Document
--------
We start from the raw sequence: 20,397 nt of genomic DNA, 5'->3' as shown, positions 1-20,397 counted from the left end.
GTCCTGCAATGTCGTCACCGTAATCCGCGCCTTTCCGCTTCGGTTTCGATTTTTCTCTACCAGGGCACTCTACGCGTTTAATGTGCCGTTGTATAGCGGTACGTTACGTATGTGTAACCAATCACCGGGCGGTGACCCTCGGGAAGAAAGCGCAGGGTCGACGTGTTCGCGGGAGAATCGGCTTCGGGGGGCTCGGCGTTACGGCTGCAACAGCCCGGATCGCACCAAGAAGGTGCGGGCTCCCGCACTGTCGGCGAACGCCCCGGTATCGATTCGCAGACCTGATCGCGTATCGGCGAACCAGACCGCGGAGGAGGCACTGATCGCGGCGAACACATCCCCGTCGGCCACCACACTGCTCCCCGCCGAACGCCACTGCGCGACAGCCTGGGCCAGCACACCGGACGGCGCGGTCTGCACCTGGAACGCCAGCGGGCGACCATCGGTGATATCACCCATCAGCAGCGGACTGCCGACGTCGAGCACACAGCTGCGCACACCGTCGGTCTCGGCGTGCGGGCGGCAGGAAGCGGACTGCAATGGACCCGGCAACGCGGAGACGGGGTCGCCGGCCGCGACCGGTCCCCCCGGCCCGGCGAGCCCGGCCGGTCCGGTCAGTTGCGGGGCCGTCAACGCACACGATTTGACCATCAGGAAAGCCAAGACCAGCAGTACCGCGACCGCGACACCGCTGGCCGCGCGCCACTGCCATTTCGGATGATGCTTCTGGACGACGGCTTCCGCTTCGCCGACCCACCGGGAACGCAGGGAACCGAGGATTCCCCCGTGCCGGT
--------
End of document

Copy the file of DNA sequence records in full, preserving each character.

We start from the raw sequence: 20,397 nt of genomic DNA, 5'->3' as shown, positions 1-20,397 counted from the left end.
GTCCTGCAATGTCGTCACCGTAATCCGCGCCTTTCCGCTTCGGTTTCGATTTTTCTCTACCAGGGCACTCTACGCGTTTAATGTGCCGTTGTATAGCGGTACGTTACGTATGTGTAACCAATCACCGGGCGGTGACCCTCGGGAAGAAAGCGCAGGGTCGACGTGTTCGCGGGAGAATCGGCTTCGGGGGGCTCGGCGTTACGGCTGCAACAGCCCGGATCGCACCAAGAAGGTGCGGGCTCCCGCACTGTCGGCGAACGCCCCGGTATCGATTCGCAGACCTGATCGCGTATCGGCGAACCAGACCGCGGAGGAGGCACTGATCGCGGCGAACACATCCCCGTCGGCCACCACACTGCTCCCCGCCGAACGCCACTGCGCGACAGCCTGGGCCAGCACACCGGACGGCGCGGTCTGCACCTGGAACGCCAGCGGGCGACCATCGGTGATATCACCCATCAGCAGCGGACTGCCGACGTCGAGCACACAGCTGCGCACACCGTCGGTCTCGGCGTGCGGGCGGCAGGAAGCGGACTGCAATGGACCCGGCAACGCGGAGACGGGGTCGCCGGCCGCGACCGGTCCCCCCGGCCCGGCGAGCCCGGCCGGTCCGGTCAGTTGCGGGGCCGTCAACGCACACGATTTGACCATCAGGAAAGCCAAGACCAGCAGTACCGCGACCGCGACACCGCTGGCCGCGCGCCACTGCCATTTCGGATGATGCTTCTGGACGACGGCTTCCGCTTCGCCGACCCACCGGGAACGCAGGGAACCGAGGATTCCCCCGTGCCGGT